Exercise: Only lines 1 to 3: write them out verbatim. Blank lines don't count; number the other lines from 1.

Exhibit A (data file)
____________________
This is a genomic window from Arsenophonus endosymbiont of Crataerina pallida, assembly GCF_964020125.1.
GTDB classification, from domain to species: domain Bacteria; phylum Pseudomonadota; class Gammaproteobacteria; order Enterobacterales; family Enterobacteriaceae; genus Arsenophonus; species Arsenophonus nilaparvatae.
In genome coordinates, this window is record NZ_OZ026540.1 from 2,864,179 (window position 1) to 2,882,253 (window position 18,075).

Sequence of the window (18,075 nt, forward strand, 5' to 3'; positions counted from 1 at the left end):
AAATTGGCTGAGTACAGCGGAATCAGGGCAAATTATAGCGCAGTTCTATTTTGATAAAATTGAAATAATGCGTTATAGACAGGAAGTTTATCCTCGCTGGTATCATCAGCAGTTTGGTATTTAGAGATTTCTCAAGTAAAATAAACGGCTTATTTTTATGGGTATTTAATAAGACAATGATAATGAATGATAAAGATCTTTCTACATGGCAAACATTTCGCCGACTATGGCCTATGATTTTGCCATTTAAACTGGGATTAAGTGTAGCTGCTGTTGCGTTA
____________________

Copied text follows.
This is a genomic window from Arsenophonus endosymbiont of Crataerina pallida, assembly GCF_964020125.1.
GTDB classification, from domain to species: domain Bacteria; phylum Pseudomonadota; class Gammaproteobacteria; order Enterobacterales; family Enterobacteriaceae; genus Arsenophonus; species Arsenophonus nilaparvatae.
In genome coordinates, this window is record NZ_OZ026540.1 from 2,864,179 (window position 1) to 2,882,253 (window position 18,075).